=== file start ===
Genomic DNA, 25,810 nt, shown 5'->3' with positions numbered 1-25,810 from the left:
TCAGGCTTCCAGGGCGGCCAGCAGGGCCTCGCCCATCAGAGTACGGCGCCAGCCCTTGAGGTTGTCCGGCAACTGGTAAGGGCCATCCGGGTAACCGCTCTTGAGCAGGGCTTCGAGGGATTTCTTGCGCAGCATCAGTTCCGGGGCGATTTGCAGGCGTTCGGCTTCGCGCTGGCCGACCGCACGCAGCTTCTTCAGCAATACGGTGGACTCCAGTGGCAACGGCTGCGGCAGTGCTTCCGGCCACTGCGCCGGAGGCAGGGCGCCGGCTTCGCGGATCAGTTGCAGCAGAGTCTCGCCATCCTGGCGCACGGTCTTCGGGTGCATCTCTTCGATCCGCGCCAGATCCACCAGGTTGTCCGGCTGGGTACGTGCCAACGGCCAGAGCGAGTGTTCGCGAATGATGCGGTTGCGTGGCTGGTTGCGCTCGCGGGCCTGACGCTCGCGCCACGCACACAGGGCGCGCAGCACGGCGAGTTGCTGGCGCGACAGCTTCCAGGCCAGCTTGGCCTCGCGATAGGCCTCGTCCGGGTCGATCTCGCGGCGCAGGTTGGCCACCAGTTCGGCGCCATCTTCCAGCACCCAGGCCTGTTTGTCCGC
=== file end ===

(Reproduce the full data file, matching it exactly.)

Genomic DNA, 25,810 nt, shown 5'->3' with positions numbered 1-25,810 from the left:
TCAGGCTTCCAGGGCGGCCAGCAGGGCCTCGCCCATCAGAGTACGGCGCCAGCCCTTGAGGTTGTCCGGCAACTGGTAAGGGCCATCCGGGTAACCGCTCTTGAGCAGGGCTTCGAGGGATTTCTTGCGCAGCATCAGTTCCGGGGCGATTTGCAGGCGTTCGGCTTCGCGCTGGCCGACCGCACGCAGCTTCTTCAGCAATACGGTGGACTCCAGTGGCAACGGCTGCGGCAGTGCTTCCGGCCACTGCGCCGGAGGCAGGGCGCCGGCTTCGCGGATCAGTTGCAGCAGAGTCTCGCCATCCTGGCGCACGGTCTTCGGGTGCATCTCTTCGATCCGCGCCAGATCCACCAGGTTGTCCGGCTGGGTACGTGCCAACGGCCAGAGCGAGTGTTCGCGAATGATGCGGTTGCGTGGCTGGTTGCGCTCGCGGGCCTGACGCTCGCGCCACGCACACAGGGCGCGCAGCACGGCGAGTTGCTGGCGCGACAGCTTCCAGGCCAGCTTGGCCTCGCGATAGGCCTCGTCCGGGTCGATCTCGCGGCGCAGGTTGGCCACCAGTTCGGCGCCATCTTCCAGCACCCAGGCCTGTTTGTCCGC